From the marketing and sales spending information provided by the respondents, the survey also saw a correlation between the rates of revenue growth and the percent of revenue spent on marketing. Figure 8.2 shows that higher growth companies spend 3 to 4 percent of their revenue or more on marketing, instead of the 1 to 2 percent that many companies currently spend.
Beyond that, high growth companies tend to spend at least $.50 on marketing for every dollar spent on sales. This means that companies not only need to have a baseline of marketing activity in place, but their sales efforts become more effective when they’re supported by more marketing investments. On the other hand, revenue growth declines if a company over-invests in sales to the point where it outruns marketing.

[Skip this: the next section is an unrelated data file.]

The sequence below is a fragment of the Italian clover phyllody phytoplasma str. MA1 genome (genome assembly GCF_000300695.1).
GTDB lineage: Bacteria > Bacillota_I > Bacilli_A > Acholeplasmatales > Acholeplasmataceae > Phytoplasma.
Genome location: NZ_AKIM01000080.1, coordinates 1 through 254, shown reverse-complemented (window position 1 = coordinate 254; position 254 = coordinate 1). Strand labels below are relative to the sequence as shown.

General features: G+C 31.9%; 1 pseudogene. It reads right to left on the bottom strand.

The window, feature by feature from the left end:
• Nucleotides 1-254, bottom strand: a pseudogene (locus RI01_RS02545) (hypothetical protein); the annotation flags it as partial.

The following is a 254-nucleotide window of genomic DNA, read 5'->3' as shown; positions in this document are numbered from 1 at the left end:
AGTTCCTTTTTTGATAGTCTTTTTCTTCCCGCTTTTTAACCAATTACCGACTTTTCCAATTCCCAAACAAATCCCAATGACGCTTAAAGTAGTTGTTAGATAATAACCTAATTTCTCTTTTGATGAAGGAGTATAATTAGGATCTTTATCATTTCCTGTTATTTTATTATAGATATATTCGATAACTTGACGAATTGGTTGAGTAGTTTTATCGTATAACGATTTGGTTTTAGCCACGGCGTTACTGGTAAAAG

This suggests that corporations should consider reapportioning their marketing and sales budgets in order to boost revenue growth. They should allocate more for their marketing staff and programs, rather than just pouring more money into hiring additional salespeople.
This probably sounds counterintuitive; it certainly runs counter to established dogma in corporate marketing and sales. But of course, that’s the point of this entire book: We must disrupt our old, ...